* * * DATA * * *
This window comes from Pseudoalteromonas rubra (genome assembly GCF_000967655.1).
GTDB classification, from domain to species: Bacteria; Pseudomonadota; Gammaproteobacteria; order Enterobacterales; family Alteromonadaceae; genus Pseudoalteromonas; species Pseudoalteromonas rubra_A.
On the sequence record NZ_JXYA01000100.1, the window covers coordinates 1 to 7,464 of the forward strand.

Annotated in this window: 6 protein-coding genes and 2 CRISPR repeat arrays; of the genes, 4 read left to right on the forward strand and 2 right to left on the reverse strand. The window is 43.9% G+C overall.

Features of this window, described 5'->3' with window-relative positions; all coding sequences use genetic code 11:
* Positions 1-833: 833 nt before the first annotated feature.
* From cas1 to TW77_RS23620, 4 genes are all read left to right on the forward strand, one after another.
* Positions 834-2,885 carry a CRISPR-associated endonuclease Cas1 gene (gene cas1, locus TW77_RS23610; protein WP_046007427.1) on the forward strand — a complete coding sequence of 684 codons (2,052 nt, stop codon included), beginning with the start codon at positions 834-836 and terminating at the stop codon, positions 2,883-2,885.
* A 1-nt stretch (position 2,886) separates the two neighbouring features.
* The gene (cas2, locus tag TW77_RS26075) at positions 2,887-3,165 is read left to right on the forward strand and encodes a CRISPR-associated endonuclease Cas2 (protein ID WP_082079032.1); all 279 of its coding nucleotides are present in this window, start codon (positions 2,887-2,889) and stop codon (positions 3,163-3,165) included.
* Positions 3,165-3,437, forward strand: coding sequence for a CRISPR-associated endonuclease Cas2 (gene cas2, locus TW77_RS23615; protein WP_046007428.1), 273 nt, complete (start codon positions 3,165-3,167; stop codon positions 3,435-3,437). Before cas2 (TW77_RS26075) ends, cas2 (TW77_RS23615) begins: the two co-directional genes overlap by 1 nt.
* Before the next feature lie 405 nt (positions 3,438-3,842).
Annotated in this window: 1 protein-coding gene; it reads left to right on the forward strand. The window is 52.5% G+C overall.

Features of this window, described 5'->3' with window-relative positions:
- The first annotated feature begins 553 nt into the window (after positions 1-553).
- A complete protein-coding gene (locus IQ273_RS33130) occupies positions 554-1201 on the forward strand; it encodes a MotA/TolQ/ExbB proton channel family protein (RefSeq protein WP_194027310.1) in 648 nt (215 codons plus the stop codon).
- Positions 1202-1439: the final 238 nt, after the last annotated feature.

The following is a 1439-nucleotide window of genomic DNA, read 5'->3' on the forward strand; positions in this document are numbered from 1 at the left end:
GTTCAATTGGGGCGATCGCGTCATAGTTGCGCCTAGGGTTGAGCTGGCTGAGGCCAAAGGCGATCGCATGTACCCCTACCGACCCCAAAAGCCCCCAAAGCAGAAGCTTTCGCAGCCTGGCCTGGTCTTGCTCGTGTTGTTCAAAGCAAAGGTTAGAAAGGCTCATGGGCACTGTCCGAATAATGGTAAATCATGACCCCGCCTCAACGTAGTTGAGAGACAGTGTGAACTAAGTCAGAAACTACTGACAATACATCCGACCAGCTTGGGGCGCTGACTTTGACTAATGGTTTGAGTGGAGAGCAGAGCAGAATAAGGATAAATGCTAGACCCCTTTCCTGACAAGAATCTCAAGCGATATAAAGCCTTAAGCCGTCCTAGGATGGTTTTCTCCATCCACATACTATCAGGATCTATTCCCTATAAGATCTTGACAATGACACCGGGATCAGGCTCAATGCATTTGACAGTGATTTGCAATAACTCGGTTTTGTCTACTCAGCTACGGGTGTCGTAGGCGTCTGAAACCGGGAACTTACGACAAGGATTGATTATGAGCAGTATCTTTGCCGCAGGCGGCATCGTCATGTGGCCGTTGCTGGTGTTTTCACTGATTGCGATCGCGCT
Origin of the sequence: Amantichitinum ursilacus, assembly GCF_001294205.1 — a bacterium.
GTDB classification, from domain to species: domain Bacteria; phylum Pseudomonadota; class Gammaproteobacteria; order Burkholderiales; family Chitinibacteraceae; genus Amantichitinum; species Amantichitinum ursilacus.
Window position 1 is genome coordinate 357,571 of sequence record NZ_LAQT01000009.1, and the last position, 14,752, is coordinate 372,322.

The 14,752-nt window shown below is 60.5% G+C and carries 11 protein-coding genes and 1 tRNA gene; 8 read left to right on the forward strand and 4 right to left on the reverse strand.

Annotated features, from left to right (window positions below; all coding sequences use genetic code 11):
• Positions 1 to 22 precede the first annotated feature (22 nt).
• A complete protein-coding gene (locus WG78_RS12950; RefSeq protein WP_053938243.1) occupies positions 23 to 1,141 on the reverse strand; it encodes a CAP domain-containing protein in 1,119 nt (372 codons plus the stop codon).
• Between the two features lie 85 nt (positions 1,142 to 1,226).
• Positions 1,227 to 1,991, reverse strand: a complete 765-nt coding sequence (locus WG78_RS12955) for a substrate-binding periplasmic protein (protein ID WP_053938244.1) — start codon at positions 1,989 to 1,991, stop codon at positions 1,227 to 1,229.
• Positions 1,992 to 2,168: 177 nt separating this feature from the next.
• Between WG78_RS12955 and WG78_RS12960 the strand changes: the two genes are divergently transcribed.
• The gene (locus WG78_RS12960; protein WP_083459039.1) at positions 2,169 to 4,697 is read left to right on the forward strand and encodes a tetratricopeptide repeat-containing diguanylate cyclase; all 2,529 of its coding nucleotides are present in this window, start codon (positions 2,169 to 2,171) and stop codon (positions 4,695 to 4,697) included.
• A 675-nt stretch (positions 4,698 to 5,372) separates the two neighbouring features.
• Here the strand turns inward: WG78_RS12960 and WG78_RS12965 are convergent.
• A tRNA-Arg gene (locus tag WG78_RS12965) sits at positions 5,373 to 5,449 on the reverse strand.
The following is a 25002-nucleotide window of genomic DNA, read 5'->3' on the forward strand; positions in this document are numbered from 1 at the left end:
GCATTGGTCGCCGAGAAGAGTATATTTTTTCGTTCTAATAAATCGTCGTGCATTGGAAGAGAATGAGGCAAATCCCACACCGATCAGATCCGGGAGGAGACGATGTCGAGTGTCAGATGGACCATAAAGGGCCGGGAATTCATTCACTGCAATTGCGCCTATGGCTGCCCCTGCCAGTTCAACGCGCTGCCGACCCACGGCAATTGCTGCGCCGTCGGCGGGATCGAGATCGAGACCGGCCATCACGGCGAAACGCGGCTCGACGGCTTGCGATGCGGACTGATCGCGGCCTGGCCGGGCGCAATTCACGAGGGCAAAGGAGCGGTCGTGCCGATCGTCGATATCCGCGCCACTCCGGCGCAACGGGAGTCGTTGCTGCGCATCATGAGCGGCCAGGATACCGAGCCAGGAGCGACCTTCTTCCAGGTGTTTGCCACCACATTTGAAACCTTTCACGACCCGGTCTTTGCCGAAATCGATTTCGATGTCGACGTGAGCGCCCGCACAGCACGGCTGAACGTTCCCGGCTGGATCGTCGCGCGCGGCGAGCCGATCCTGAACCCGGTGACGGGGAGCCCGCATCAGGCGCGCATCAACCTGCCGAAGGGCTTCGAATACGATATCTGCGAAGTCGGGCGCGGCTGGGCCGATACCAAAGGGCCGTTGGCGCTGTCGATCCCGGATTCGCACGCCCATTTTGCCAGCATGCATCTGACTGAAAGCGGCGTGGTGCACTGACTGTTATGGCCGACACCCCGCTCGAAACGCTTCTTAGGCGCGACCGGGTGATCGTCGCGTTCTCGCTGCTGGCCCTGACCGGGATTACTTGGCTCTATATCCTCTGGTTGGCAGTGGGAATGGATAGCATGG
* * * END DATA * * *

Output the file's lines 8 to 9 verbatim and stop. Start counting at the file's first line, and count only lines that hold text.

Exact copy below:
* Positions 834-2,885 carry a CRISPR-associated endonuclease Cas1 gene (gene cas1, locus TW77_RS23610; protein WP_046007427.1) on the forward strand — a complete coding sequence of 684 codons (2,052 nt, stop codon included), beginning with the start codon at positions 834-836 and terminating at the stop codon, positions 2,883-2,885.
* A 1-nt stretch (position 2,886) separates the two neighbouring features.